Pursuant to Bill 218, Burden Reduction Act, 2016, which
passed its first reading in June 2016, the Personal Property
Security Act (Ontario)1 (PPSA (Ontario)) will be
amended so that a debtor will be able to waive its right to receive
a copy of the verification statement.
Currently, the PPSA (Ontario) states:
Section 46(6) Copy to debtor - Within 30 days
after the date of registration of a financing statement or
financing change statement, the secured party shall deliver a copy
of a verification statement to the debtor.
Failure to comply with this requirement is punishable by a fine
of $500 payable by the secured party to the debtor.
The proposed amendments provide that:
Unless waived in writing by the debtor, a secured party must
still provide the debtor with a copy of the verification statement
within 30 days after the date of registration of a financing
statement or financing change statement; and
The ability to waive the right to receive a verification
statement will apply proactively on or after the day that these
amendments come into force.
In speaking to representatives at the Ministry of Economic
Development and Growth, they were unable to confirm when this
amendment is expected to come into force. Given the recent
prorogation of the legislature and the Ontario government's
plans to reintroduce the Burden Reduction Act, we do not expect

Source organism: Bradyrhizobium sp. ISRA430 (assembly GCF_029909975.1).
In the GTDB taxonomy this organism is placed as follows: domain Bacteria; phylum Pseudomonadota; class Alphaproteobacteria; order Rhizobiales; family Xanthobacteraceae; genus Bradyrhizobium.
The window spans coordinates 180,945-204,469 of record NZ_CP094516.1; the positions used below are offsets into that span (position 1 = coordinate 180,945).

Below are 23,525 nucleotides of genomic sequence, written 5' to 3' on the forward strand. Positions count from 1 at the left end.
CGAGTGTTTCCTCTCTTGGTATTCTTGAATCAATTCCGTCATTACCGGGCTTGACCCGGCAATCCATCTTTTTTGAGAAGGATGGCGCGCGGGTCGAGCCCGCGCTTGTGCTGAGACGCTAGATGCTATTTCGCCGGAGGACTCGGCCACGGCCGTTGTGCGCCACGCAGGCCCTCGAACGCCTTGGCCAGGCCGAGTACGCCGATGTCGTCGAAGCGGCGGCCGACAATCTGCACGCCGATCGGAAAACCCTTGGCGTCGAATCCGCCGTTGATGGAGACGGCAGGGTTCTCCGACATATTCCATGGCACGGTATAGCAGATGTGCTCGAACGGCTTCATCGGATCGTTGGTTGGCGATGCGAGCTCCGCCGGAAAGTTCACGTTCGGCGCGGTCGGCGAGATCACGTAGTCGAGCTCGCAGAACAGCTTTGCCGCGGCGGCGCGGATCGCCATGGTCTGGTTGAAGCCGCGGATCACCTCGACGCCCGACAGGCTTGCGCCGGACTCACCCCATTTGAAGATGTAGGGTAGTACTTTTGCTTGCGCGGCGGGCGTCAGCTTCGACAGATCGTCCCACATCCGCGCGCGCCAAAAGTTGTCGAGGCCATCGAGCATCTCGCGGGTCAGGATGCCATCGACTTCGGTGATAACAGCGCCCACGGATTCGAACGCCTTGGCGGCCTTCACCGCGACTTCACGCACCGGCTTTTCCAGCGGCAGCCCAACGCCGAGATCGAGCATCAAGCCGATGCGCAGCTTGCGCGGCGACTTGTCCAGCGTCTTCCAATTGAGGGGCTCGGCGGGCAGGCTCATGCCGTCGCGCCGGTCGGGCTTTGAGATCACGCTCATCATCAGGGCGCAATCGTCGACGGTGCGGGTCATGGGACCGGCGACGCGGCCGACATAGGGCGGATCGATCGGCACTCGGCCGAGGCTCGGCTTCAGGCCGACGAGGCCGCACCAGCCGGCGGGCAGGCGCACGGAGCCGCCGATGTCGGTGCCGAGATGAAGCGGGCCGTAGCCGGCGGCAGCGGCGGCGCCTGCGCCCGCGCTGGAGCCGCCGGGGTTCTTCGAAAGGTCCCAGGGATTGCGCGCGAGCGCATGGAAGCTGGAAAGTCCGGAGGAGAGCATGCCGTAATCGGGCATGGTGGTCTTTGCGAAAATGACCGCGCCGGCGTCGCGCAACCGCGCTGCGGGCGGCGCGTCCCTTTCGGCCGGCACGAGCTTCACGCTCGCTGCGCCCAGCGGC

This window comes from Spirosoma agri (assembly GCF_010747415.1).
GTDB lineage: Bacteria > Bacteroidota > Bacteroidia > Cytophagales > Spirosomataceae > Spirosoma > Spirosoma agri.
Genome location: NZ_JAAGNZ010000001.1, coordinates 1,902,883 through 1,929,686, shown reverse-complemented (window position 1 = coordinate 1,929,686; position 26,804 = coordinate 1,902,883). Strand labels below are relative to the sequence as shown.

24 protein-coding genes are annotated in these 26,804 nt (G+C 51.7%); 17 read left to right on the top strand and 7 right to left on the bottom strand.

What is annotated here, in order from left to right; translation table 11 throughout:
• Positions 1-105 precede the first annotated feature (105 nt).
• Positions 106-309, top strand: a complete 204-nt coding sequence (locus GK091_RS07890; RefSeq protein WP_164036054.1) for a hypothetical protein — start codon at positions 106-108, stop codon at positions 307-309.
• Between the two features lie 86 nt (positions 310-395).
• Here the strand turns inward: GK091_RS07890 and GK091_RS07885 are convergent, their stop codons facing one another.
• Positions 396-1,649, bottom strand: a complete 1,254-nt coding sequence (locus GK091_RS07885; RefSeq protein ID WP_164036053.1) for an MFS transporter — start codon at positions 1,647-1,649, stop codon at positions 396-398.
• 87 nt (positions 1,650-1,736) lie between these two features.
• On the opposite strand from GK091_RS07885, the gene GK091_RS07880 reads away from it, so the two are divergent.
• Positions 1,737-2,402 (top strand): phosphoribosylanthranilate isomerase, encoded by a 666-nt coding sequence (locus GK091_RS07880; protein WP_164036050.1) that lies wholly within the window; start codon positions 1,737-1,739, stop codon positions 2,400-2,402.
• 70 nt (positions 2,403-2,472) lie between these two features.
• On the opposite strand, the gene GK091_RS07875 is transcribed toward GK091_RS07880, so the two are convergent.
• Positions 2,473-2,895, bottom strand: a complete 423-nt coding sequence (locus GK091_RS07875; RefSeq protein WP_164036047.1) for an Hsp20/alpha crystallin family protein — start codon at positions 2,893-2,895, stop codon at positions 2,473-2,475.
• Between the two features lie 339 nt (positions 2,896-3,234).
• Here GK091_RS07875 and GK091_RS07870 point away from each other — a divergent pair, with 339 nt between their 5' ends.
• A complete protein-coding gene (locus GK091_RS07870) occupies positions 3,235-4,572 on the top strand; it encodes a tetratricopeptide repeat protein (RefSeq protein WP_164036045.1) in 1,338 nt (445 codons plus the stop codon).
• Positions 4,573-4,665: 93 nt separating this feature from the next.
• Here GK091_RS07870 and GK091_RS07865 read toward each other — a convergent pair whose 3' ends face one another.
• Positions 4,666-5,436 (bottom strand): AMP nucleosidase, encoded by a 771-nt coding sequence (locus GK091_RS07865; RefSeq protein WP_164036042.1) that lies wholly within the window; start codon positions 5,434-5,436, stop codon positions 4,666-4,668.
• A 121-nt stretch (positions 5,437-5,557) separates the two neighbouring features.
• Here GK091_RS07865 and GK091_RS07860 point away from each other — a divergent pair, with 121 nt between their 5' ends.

these changes to be implemented before Q1 2017.
These proposed changes will bring Ontario in line with all other
Canadian provinces, except Quebec. In practice, security agreements
in other provinces (other than Quebec) will typically include a
waiver of the requirement to provide a copy of a verification
statement. We expect to see Ontario law-governed security
agreements begin to follow the same practice.
Since most older forms of Ontario security agreements do not
include a waiver provision, once this proposed amendment comes into
force, secured parties should ensure that their form of security
agreements is amended to provide for this waiver.
The author of this article gratefully acknowledges
the contributions of articling student, Samuel
1. R.S.O. 1990, Chapter P.10
The content of this article is intended to provide a general
guide to the subject matter. Specialist advice should be sought
about your specific circumstances.
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The Canadian Office of the Superintendent of Financial Institutions ("OSFI") recently ruled that a bank cannot promote comprehensive credit insurance ("CCI") within its Canadian branches under the Insurance Business (Banks and Bank Holdings Companies) Regulations (the "Regulations").
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